Monday, October 6, 2014

Landmark United States Supreme Court Cases

Landmark United States Supreme Court Cases

Tinker v. Des Moines (1969)

Issue: Does the First Amendment prohibit public school officials from barring students’ from wearing black armbands to symbolize anti-war political protest?

Result: According to the Court, yes. The Supreme Court held that students do not “shed their constitutional rights to freedom of speech…at the schoolhouse gate.” Consequently, the Court found that the students’ speech could only be prohibited if it actually disrupted the educational process. Because there was no evidence of such a disruption, the school was in violation of the First Amendment freedom of speech.

Roe v. Wade (1973)

Issue: Does the Constitution prohibit laws that severely restrict or deny a woman’s access to abortion?

Result: Yes. The Court concluded that such laws violate the Constitution’s right to privacy. The Court held that, under the Fourteenth Amendment Due Process Clause, states may only restrict abortions toward the end of a pregnancy, in order to protect the life of the woman or the fetus.

Regents of the University of California v. Bakke

Issue : Can an institution of higher learning use race as a factor when making admissions decisions?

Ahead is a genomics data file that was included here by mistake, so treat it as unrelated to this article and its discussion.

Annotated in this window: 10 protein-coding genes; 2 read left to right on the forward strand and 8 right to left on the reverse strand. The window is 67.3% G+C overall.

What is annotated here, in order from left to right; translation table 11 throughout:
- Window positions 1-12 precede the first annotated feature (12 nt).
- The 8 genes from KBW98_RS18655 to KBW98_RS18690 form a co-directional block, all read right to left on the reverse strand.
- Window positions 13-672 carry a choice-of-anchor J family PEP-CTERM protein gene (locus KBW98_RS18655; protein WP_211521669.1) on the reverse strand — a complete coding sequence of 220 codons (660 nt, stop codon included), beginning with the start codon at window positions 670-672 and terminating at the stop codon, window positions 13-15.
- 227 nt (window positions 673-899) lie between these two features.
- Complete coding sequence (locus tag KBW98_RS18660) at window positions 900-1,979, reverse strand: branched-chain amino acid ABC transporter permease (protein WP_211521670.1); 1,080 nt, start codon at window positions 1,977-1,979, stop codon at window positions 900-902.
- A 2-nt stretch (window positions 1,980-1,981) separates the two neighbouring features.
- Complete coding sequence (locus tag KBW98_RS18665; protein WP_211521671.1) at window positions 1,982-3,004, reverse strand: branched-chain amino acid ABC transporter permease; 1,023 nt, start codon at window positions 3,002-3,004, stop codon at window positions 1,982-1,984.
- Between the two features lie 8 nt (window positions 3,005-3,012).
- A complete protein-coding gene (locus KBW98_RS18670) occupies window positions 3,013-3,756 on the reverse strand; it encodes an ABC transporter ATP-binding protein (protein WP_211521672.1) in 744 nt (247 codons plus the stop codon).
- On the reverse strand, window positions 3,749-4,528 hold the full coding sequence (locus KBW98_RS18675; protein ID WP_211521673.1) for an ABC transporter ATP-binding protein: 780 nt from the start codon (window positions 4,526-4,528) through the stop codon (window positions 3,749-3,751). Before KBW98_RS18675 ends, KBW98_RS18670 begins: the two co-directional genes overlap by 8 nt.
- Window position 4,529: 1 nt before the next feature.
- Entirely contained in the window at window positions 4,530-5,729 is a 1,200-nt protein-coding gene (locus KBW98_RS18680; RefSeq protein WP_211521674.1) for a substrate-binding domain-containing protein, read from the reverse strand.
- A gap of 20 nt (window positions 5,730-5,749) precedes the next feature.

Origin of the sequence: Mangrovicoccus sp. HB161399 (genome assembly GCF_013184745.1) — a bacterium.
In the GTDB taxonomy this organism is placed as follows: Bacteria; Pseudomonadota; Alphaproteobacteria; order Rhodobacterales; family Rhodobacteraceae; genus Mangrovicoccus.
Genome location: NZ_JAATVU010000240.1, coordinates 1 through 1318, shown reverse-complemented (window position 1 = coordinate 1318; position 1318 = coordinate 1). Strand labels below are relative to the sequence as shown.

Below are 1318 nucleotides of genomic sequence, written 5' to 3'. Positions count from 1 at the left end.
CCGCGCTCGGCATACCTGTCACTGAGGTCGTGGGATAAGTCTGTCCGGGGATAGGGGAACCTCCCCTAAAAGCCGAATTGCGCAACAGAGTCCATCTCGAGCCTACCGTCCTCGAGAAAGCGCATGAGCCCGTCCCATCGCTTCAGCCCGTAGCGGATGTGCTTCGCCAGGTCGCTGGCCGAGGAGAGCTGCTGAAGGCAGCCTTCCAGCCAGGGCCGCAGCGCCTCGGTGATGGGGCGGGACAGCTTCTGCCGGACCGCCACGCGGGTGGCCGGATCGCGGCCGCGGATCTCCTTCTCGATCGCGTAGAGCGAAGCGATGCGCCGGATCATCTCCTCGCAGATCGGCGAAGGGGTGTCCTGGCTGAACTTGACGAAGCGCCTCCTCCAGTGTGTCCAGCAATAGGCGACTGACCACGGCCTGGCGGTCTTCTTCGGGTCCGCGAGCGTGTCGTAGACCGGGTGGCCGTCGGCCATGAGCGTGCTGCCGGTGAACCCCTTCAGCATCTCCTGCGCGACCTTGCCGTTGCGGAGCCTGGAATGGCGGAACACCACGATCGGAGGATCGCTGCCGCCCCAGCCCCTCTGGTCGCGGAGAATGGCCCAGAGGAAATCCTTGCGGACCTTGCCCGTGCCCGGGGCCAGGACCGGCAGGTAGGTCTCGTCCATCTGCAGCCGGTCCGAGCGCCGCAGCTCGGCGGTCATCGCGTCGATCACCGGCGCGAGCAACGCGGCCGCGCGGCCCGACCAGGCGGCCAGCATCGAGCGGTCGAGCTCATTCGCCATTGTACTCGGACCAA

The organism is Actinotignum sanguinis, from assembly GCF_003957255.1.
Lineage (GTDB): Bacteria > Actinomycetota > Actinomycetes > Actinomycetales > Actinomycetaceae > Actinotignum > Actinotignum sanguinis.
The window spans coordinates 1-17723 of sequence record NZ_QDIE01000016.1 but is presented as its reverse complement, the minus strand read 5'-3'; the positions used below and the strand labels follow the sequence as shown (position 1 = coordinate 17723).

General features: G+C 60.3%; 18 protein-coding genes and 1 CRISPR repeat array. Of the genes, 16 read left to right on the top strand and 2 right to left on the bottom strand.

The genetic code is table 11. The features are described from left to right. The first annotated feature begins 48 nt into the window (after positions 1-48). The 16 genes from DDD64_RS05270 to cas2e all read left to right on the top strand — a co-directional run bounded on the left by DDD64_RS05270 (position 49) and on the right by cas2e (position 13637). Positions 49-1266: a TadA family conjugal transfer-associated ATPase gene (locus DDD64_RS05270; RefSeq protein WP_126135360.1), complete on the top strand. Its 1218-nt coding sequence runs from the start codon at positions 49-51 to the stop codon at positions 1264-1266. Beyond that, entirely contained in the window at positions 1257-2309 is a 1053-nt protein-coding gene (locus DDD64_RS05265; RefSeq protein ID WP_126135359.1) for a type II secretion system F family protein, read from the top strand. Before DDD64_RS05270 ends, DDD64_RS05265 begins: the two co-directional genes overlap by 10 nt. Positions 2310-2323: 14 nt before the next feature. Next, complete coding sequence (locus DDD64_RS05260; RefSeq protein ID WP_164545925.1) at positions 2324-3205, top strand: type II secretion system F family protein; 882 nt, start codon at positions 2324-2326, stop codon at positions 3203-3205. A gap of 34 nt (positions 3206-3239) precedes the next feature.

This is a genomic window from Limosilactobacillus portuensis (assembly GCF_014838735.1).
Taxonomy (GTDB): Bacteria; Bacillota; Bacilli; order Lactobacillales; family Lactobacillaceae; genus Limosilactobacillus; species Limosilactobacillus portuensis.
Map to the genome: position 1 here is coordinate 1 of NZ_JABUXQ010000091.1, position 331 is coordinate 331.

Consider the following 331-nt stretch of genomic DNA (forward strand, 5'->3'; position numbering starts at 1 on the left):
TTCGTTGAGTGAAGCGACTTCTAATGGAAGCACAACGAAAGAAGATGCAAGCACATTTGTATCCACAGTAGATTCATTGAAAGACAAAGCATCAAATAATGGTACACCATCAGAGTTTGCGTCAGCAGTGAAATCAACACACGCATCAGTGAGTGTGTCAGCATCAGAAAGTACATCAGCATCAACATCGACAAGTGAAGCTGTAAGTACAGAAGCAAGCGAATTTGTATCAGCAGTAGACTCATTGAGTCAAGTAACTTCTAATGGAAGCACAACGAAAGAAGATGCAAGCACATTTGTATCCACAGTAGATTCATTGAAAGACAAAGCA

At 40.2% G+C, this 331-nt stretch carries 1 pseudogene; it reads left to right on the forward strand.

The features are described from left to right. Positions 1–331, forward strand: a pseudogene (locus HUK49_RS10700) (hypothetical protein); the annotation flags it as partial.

Result : The Court held that universities may use race as part of an admissions process so long as “fixed quotas” are not used. The Court determined that the specific system in place at the University of California Medical School was “unnecessary” to achieve the goal of creating a diverse student body and was merely a “fixed quota” and therefore, was unconstitutional. The decision started a line of cases in which the Court upheld affirmative action programs. In 2003, such academic affirmative action programs were again directly challenged in Gratz v. Bollinger and Grutter v. Bollinger. In these cases, the Court clarified that admission programs that include race as a factor can pass constitutional muster so long as the policy is narrowly tailored and does not create an automatic preference based on race. The Court asserted that a system that created an automatic race-based preference would in fact violate the Equal Protection Clause.